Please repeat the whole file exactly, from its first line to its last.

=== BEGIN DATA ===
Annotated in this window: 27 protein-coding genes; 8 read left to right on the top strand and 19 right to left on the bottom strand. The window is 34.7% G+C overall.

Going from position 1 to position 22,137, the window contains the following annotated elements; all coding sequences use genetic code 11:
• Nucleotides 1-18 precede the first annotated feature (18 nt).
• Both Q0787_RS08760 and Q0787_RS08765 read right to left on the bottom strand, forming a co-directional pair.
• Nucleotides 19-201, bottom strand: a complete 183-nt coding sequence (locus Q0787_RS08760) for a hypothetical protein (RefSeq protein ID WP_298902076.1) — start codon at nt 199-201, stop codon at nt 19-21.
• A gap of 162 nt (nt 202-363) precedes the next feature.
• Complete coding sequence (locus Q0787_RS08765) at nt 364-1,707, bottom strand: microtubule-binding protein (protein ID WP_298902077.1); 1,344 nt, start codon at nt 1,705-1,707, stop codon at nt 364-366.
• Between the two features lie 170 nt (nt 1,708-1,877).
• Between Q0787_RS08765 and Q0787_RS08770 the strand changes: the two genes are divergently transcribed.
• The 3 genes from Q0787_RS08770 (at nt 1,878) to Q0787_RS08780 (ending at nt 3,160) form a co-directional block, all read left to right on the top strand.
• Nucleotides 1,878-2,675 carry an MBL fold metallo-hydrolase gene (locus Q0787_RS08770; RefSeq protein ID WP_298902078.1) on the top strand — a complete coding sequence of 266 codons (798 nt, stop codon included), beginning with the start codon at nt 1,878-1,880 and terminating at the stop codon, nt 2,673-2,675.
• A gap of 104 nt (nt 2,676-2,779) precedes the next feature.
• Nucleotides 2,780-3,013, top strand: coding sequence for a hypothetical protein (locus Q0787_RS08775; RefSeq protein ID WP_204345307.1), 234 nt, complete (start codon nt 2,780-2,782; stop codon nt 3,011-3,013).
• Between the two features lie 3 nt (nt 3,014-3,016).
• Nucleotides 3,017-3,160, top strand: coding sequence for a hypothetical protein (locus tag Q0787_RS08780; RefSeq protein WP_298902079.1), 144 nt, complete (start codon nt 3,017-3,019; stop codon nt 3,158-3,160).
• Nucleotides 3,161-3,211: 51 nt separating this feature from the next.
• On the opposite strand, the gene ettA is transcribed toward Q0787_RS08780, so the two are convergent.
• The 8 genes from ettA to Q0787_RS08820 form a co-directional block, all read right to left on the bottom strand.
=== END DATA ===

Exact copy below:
Annotated in this window: 27 protein-coding genes; 8 read left to right on the top strand and 19 right to left on the bottom strand. The window is 34.7% G+C overall.

Going from position 1 to position 22,137, the window contains the following annotated elements; all coding sequences use genetic code 11:
• Nucleotides 1-18 precede the first annotated feature (18 nt).
• Both Q0787_RS08760 and Q0787_RS08765 read right to left on the bottom strand, forming a co-directional pair.
• Nucleotides 19-201, bottom strand: a complete 183-nt coding sequence (locus Q0787_RS08760) for a hypothetical protein (RefSeq protein ID WP_298902076.1) — start codon at nt 199-201, stop codon at nt 19-21.
• A gap of 162 nt (nt 202-363) precedes the next feature.
• Complete coding sequence (locus Q0787_RS08765) at nt 364-1,707, bottom strand: microtubule-binding protein (protein ID WP_298902077.1); 1,344 nt, start codon at nt 1,705-1,707, stop codon at nt 364-366.
• Between the two features lie 170 nt (nt 1,708-1,877).
• Between Q0787_RS08765 and Q0787_RS08770 the strand changes: the two genes are divergently transcribed.
• The 3 genes from Q0787_RS08770 (at nt 1,878) to Q0787_RS08780 (ending at nt 3,160) form a co-directional block, all read left to right on the top strand.
• Nucleotides 1,878-2,675 carry an MBL fold metallo-hydrolase gene (locus Q0787_RS08770; RefSeq protein ID WP_298902078.1) on the top strand — a complete coding sequence of 266 codons (798 nt, stop codon included), beginning with the start codon at nt 1,878-1,880 and terminating at the stop codon, nt 2,673-2,675.
• A gap of 104 nt (nt 2,676-2,779) precedes the next feature.
• Nucleotides 2,780-3,013, top strand: coding sequence for a hypothetical protein (locus Q0787_RS08775; RefSeq protein ID WP_204345307.1), 234 nt, complete (start codon nt 2,780-2,782; stop codon nt 3,011-3,013).
• Between the two features lie 3 nt (nt 3,014-3,016).
• Nucleotides 3,017-3,160, top strand: coding sequence for a hypothetical protein (locus tag Q0787_RS08780; RefSeq protein WP_298902079.1), 144 nt, complete (start codon nt 3,017-3,019; stop codon nt 3,158-3,160).
• Nucleotides 3,161-3,211: 51 nt separating this feature from the next.
• On the opposite strand, the gene ettA is transcribed toward Q0787_RS08780, so the two are convergent.
• The 8 genes from ettA to Q0787_RS08820 form a co-directional block, all read right to left on the bottom strand.